Sadar and another volunteer, Erica Goncola, took the dog to Joe Kashner, a veterinarian at South Federal Animal Hospital. "That dog was in terrible condition," recalls Kashner. Indeed, veterinary records from that visit show the severely underweight dog had open sores on his legs and a wound on his belly covered by maggots. Charlie was also missing a couple of teeth. Kritter Kare paid more than $400 for the treatment, which included a neutering.

During late June and early July, the pooch recovered at the Fort Lauderdale home of a friend of the Sadars', Linda Gould. Gould lived near Ann Murray, who immediately took to Charlie. "I fell in love with him right away," Murray says. "I've always had dogs, but Charlie was special."

She decided to adopt the dog, and Gould referred her to Sadar. Sadar interviewed the hopeful owner and decided -- conditionally, she says -- that the elderly woman would be a good owner. Then Ann Murray signed a contract that obligated her to "accept... responsibility for providing a clean, healthy, caring and loving environment." Sadar decided not to inspect the woman's home, though such an action is allowed under the contract.

Then Murray took Charlie home, and Sadar and other members of the nonprofit group did not hear from the dog's new owner for more than a year.

Murray says she took good care of Charlie. He lived like any of the many dogs and cats for which Murray has cared during the past 30 years. David Murray, who lives across from his mother's house, recalls, "She would walk Charlie with her other dogs twice every day." He also points out that Ann Murray's back door has an opening so that a pet can pass freely between the kitchen and a fenced-in back yard, which is filled with native plants.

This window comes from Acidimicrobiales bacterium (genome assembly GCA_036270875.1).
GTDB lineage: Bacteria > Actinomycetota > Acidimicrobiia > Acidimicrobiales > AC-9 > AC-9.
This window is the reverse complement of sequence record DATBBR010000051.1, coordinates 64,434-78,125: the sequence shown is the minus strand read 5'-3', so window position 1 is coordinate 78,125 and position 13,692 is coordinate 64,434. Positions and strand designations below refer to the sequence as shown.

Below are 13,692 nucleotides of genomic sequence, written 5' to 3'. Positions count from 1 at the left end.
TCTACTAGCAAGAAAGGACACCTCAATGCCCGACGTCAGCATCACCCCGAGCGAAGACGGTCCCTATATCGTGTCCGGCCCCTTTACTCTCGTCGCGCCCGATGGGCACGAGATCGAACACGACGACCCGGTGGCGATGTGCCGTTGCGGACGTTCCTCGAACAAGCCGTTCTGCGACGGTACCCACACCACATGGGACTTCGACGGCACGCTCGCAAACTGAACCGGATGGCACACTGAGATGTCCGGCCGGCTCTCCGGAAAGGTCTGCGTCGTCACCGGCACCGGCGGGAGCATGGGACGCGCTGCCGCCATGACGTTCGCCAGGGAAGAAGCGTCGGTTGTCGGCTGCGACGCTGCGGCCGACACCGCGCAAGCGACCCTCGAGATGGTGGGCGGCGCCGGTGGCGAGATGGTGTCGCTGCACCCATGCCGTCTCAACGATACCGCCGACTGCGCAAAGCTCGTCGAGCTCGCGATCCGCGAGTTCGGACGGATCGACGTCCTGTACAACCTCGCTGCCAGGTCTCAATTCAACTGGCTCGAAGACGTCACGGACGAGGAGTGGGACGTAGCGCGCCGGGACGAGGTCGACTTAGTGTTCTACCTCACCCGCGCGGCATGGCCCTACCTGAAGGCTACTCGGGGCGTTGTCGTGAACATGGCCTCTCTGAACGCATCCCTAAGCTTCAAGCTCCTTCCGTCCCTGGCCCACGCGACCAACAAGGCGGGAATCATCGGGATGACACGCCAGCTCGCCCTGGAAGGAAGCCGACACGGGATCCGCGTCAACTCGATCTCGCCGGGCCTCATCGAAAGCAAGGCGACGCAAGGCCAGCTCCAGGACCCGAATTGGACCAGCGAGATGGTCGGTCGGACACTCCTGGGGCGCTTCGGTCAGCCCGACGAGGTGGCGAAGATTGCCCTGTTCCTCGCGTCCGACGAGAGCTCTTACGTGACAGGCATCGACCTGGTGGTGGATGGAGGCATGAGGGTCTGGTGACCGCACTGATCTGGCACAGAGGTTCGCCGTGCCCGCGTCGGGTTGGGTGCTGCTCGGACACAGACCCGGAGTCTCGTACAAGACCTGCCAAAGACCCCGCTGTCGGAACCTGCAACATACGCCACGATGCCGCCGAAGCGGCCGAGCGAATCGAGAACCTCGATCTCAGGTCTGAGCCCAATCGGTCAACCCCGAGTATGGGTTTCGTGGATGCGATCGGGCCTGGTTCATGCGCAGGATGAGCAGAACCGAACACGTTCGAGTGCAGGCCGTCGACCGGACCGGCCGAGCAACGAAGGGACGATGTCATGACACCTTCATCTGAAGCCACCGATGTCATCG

On August 3, 1999, Ann Murray took Charlie to Rogers Animal Hospital, where veterinarian C.J. Beaupied gave the dog a clean bill of health but suggested a grooming. "At the time "Charlie' had some fleas... and some matting to his fur," Beaupied wrote. So Murray made an appointment with Sadar, but had to reschedule because of the approach of Hurricane Floyd. On September 24 Ann Murray finally left Charlie at Sadar's shop.

"All I could do is cry when he came back in that condition," Sadar says. "I just called the board members and said, "We need to have an emergency meeting before I do anything with this dog.'" Sadar took a Polaroid, which she has kept, of Charlie's underbelly; the photo shows a dark stain of urine. His fur was matted and infested with fleas. "From grooming animals you know how the dog is supposed to look," she says. "That's not how Charlie looked." Kritter Kare members unanimously decided to hold on to Charlie and advised Sadar to inform Ann Murray.

Enter David Murray, a 53-year-old father of four. After arriving home October 1 from a business trip, he drove to Kritters Pet Supplies and demanded Charlie's return. When Sadar refused, Murray called the Fort Lauderdale police. Two cops showed up, spoke with both Sadar and Murray, then ordered Murray to leave and warned that he would be arrested for trespassing if he returned.